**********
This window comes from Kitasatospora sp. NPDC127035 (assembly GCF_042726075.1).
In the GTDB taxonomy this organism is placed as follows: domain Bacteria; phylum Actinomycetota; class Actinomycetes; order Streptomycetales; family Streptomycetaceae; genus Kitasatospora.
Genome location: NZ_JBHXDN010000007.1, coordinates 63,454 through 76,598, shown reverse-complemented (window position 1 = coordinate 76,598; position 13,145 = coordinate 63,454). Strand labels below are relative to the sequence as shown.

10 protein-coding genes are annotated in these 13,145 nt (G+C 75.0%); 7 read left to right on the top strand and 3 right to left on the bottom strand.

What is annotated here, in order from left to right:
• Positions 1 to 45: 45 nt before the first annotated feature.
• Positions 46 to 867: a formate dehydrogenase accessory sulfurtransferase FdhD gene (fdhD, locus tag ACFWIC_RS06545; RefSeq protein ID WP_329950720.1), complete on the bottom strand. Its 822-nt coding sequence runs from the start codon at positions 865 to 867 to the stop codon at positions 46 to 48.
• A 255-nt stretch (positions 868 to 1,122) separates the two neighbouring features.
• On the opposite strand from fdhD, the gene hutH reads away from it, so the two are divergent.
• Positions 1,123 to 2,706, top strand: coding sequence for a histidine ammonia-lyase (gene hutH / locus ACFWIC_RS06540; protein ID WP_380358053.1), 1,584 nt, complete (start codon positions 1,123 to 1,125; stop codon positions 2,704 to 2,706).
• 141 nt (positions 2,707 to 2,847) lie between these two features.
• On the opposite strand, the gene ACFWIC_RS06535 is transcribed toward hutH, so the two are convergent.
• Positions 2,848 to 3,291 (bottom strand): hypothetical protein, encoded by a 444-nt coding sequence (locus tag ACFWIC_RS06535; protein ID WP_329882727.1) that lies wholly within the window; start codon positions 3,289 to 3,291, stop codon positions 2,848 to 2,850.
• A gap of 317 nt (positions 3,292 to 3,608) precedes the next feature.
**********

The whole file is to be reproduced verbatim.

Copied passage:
This window comes from Kitasatospora sp. NPDC127035 (assembly GCF_042726075.1).
In the GTDB taxonomy this organism is placed as follows: domain Bacteria; phylum Actinomycetota; class Actinomycetes; order Streptomycetales; family Streptomycetaceae; genus Kitasatospora.
Genome location: NZ_JBHXDN010000007.1, coordinates 63,454 through 76,598, shown reverse-complemented (window position 1 = coordinate 76,598; position 13,145 = coordinate 63,454). Strand labels below are relative to the sequence as shown.

10 protein-coding genes are annotated in these 13,145 nt (G+C 75.0%); 7 read left to right on the top strand and 3 right to left on the bottom strand.

What is annotated here, in order from left to right:
• Positions 1 to 45: 45 nt before the first annotated feature.
• Positions 46 to 867: a formate dehydrogenase accessory sulfurtransferase FdhD gene (fdhD, locus tag ACFWIC_RS06545; RefSeq protein ID WP_329950720.1), complete on the bottom strand. Its 822-nt coding sequence runs from the start codon at positions 865 to 867 to the stop codon at positions 46 to 48.
• A 255-nt stretch (positions 868 to 1,122) separates the two neighbouring features.
• On the opposite strand from fdhD, the gene hutH reads away from it, so the two are divergent.
• Positions 1,123 to 2,706, top strand: coding sequence for a histidine ammonia-lyase (gene hutH / locus ACFWIC_RS06540; protein ID WP_380358053.1), 1,584 nt, complete (start codon positions 1,123 to 1,125; stop codon positions 2,704 to 2,706).
• 141 nt (positions 2,707 to 2,847) lie between these two features.
• On the opposite strand, the gene ACFWIC_RS06535 is transcribed toward hutH, so the two are convergent.
• Positions 2,848 to 3,291 (bottom strand): hypothetical protein, encoded by a 444-nt coding sequence (locus tag ACFWIC_RS06535; protein ID WP_329882727.1) that lies wholly within the window; start codon positions 3,289 to 3,291, stop codon positions 2,848 to 2,850.
• A gap of 317 nt (positions 3,292 to 3,608) precedes the next feature.